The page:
The Barrowdowns

New Music: The Barrowdowns’ EP

The Barrowdowns have become familiar faces around the East Coast festival circuit. The Halifax-based alt folk quintet have worked hard, building a solid presence by putting in that stage time, making regular auditory deposits at your local sound bank. Now they’re making themselves available as a constant presence to your earholes with the release of their self-titled first EP just in time for this summer’s shindigs. 

“We actually started recording the songs about a year ago, but right about the time we started mixing them festival season hit and we just ended up putting it on the back burner,” says guitarist/multi-instrumentalist Rowan Swain. “It’s kind of nice because we got to really take our time with it. It gave us a chance to focus on the live performance and try to let the EP evolve with that, then in the end we had it done just in time to release before this year’s festival season, so it worked out pretty well!”

Dave Fultz, banjoneer/multi-instrumentalist, says, “The EP was originally going to be the most diverse collection of tunes we could record at the time, which turned out amazingly well, but then our live set took off with the festival season, and we added a bunch of new tunes and sounds to the repertoire. It’s actually really nice to revisit this now, and remember how we began, and what defined us as a band. We could compare that to where we are now, and how things have changed, and what we should keep for the new tunes. Most notably harmonies. All the harmonies.”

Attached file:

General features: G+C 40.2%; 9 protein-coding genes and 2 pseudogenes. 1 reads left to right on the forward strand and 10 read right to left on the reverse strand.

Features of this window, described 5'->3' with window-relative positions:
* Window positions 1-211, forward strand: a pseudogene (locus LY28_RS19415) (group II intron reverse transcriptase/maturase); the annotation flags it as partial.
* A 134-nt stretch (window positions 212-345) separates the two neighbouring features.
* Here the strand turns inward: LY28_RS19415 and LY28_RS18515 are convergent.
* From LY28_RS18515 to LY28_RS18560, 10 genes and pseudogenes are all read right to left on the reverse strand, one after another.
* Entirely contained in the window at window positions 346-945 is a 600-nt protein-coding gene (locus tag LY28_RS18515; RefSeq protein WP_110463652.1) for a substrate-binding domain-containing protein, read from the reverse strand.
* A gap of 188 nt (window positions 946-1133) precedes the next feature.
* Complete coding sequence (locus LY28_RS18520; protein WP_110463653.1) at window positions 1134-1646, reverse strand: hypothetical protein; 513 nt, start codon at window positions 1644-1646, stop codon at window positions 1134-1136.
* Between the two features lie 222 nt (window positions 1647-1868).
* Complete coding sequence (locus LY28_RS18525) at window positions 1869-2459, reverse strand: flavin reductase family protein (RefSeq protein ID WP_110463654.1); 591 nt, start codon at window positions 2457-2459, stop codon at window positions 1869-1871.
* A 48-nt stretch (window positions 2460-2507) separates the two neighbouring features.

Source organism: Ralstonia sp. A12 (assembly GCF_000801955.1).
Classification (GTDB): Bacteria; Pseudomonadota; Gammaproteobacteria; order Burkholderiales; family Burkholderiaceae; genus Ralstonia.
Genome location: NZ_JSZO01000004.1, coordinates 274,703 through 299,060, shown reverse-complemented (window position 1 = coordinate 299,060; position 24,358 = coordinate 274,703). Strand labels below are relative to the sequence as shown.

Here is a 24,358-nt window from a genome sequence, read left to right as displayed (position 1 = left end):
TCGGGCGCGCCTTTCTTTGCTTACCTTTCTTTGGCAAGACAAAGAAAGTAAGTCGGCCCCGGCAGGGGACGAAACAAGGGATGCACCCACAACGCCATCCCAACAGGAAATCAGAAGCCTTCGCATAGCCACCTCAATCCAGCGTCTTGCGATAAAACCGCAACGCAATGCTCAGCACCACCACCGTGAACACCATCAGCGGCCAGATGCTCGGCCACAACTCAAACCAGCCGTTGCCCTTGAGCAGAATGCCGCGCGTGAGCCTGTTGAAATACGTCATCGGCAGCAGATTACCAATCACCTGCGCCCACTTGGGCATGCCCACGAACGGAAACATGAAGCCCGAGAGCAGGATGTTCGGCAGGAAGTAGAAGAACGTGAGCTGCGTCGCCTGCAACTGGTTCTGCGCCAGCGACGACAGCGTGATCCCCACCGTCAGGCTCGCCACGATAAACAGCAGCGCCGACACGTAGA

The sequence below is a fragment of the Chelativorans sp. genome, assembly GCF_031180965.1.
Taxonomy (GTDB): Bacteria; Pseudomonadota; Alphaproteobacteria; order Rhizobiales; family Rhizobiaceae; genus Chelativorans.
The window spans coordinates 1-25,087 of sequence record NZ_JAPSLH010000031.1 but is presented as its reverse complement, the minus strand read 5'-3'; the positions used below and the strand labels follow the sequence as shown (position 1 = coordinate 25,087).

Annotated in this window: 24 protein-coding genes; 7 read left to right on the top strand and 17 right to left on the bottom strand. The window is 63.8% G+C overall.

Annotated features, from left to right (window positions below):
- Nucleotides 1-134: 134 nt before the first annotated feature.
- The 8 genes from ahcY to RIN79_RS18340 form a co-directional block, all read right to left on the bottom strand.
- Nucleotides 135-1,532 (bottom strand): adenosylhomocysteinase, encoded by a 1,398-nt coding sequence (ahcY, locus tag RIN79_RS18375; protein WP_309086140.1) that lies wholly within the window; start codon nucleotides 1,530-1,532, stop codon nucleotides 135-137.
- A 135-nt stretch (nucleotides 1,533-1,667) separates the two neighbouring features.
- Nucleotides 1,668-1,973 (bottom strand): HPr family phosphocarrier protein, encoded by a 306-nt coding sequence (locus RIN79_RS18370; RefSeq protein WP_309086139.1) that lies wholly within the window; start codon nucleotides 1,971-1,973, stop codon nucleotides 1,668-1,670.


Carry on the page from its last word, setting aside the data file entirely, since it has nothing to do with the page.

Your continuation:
The album itself is a bittersweet celebration of banjo rolls and banjo solos layered over pianos and violins like a haystack. It moves like a grieving process, beginning with a mournful, wandering, and slightly discordant instrumental intro that progresses into a haunting and almost spiteful ‘House Of Bones’:

“For all the roads that you have wandered, and all the ones you would. For all the ones you left behind, and the ones you never could. When all our days will soon be numbered, and all our words are spent. We’ll find the hills where we’ll be buried and rest our wearied heads.”

By the third track we’ve reached some form of acceptance with ‘A Living Wage’, while ‘Landlocked’, stacked full of harmonies, and easily the album’s cheeriest entry, seems to offer a glimmer of hope along a distant horizon. It’s the perfect soundtrack to get you over the end of fiddlehead season, your dory being washed away, or just another fruitless roll-up-the-rim. You’ll be ready for your next festival in no time.

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